Book Reviews: The Border Lords by T. Jefferson Parker, Red Jade by Henry Chang, and Edge by Jeffery Deaver

The Border Lords
T. Jefferson Parker
Dutton, 2011
ISBN: 978-0-525-95200-8
Hardcover

This latest Charlie Hood novel is as confusing as it is well-written and well-researched; the plot (or plots) are at once baffling and intriguing. The story draws the reader along by its sheer force right up to the end.  Many of the characters that appeared in the preceding novel in the series, Iron River, are present here, with Charlie, still on loan to the ATF from the Sheriff’s Department, working along the Mexican border, this time chasing narcotic kingpins but still following the trail of guns crossing both ways over the border.

It is almost impossible to briefly summarize the book.  There is Sean Ozburn, an ATF operative working undercover who goes crazily renegade after 15 months.  A friend, Charlie has to look into Oz’ behavior to find out why he no long resembles the man he used to be.  Is it the stress of working undercover that led Oz to slaughter three low-level narcotics runners in a safe house he established for a Mexican drug baron?

The subplots, involving characters from Iron River like Bradley Jones and Mike Finnegan, are interspersed along the way, somehow interrelated with the main theme just to bewilder the reader, each with its own ax to grind.  One walks away from this novel with one of at least two reactions: It is either a brilliant tour-de-force or an utterly psychedelic product of an agile mind.  Either way, it makes for an interesting read, and it is recommended.

Reviewed by Ted Feit, January 2011.

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Red Jade
Henry Chang
Soho Crime, 2010
ISBN: 978-1-56947-859-2
Hardcover

Detective Jack Yu somehow can’t escape New York’s Chinatown in this third novel in the series.  Apparently, he is the Fifth Precinct’s token Chinese-American, called upon when sensitivity to the community and its inhabitants is necessary.  He had recently transferred to the Ninth Precinct in Brooklyn and he moved to that borough’s Sunset Park area following the death of his father, but he can’t escape his past.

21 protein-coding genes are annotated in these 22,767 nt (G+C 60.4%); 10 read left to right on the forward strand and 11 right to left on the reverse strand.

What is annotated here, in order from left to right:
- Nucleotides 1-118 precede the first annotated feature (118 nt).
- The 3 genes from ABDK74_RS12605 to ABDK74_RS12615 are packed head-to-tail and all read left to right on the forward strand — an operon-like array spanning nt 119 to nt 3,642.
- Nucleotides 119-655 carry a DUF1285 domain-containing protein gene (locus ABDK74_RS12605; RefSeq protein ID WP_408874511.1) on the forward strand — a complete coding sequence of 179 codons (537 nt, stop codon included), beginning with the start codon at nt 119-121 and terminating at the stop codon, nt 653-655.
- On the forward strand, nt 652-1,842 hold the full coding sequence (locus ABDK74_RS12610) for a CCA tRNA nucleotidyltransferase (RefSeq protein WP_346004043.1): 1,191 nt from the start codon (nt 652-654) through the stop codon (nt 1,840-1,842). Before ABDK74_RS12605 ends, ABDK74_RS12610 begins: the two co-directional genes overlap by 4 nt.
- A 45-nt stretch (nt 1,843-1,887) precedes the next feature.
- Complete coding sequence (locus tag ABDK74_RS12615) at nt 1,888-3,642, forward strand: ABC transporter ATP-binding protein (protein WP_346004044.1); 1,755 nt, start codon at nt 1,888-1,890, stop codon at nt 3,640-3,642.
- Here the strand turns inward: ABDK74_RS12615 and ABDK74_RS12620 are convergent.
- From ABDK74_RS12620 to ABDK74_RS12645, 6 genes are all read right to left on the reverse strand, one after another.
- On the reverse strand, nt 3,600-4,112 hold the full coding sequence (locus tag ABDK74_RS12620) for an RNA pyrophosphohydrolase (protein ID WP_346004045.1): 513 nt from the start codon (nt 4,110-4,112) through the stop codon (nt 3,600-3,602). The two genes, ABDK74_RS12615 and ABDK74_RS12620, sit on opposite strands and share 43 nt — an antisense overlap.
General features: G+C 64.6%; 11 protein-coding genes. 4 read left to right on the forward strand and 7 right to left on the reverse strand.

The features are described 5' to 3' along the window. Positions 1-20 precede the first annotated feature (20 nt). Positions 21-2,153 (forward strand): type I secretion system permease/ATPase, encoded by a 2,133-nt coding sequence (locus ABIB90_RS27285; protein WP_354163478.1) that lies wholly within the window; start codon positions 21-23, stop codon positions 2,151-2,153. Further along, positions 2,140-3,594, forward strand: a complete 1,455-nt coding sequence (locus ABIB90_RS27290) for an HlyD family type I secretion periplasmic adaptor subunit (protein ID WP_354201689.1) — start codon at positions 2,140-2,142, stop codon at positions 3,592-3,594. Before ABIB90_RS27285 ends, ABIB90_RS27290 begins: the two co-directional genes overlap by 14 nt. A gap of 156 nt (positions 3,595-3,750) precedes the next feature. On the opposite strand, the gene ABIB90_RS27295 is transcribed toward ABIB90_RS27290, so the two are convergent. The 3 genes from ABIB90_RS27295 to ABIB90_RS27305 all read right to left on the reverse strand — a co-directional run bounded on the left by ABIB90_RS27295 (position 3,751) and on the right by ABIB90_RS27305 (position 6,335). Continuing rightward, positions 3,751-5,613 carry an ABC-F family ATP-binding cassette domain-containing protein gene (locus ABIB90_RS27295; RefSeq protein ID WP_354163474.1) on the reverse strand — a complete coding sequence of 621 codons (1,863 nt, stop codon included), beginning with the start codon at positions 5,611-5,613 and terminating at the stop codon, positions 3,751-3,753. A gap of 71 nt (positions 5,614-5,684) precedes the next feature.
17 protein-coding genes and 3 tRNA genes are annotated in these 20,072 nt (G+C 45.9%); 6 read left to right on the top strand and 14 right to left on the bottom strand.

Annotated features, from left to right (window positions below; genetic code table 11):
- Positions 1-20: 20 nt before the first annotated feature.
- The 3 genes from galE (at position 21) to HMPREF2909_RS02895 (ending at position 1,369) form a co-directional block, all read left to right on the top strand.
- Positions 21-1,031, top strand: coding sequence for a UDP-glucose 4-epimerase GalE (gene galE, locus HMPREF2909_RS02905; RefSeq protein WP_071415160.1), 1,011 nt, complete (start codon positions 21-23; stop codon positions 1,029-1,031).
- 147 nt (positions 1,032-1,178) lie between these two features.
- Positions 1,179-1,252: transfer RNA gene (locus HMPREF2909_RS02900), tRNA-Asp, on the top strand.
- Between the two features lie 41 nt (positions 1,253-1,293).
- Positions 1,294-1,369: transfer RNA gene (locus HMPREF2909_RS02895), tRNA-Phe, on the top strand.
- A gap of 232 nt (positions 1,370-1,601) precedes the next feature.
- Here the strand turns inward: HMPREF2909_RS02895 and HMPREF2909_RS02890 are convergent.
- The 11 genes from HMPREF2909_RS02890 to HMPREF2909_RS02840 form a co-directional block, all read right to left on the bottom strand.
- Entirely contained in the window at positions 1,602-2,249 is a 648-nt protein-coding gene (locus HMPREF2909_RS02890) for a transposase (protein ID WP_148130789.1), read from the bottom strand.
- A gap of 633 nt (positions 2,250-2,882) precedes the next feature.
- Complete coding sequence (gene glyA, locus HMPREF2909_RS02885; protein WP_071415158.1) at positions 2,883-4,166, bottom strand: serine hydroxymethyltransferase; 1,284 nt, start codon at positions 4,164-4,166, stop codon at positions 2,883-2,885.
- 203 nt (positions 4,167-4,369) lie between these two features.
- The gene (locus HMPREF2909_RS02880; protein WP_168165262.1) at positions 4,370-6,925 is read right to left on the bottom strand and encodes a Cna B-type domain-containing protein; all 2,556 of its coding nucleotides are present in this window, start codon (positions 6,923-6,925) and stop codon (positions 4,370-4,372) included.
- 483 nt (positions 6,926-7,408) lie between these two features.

In the early morning hours, he’s called in to handle an apparent murder-suicide, his presence requested by the fathers of the victims who believe he can provide the necessary “face saving” for the families.  This task accomplished, Jack then pays attention to a couple of open cases, eventually traveling to Seattle at his own expense in an attempt to solve them.

All three novels in the series are economically written, especially short chapters, with a smattering of Chinese words for flavor (no MSG).  This police procedural moves in logical progression across the continent, looking at more than the Chinatown of New York’s Lower East Side.

Recommended.

Reviewed by Ted Feit, February 2011.

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Edge
Jeffery Deaver
Simon & Schuster, 2010
ISBN: 978-1-4391-5635-3
Hardcover

While Jeffery Deaver’s newest novel is uneven, it is unusually enigmatic, always coming up with the unexpected.  The characters often seem wooden, but their adventures are anything but dull, taking the reader from one gripping situation to another.  The plot involves a secret government agency that specializes in protecting victims until the pursuer is captured or neutralized.

Information is received that a D.C. detective has been targeted by a “lifter” (one who specializes in extracting information from victims by any method necessary).  Protecting the cop and his family falls to Corte, the protégé of a man killed by the “lifter’ seven years earlier on another job. While shepherding the family, Corte also has to find out what prompted the targeting of the detective.  This leads to a deadly game as Corte and his opponent move back and forth to an endgame.

One can look at Corte as an exciting new character in Deaver’s collection, or as a relatively boring protagonist who is extremely proficient at what he does in sort of robotic fashion.  What keeps the story moving steadily is an unusual twist at each turn of events, not giving the reader any clue as to what is coming.

Recommended.

Reviewed by Ted Feit, February 2011.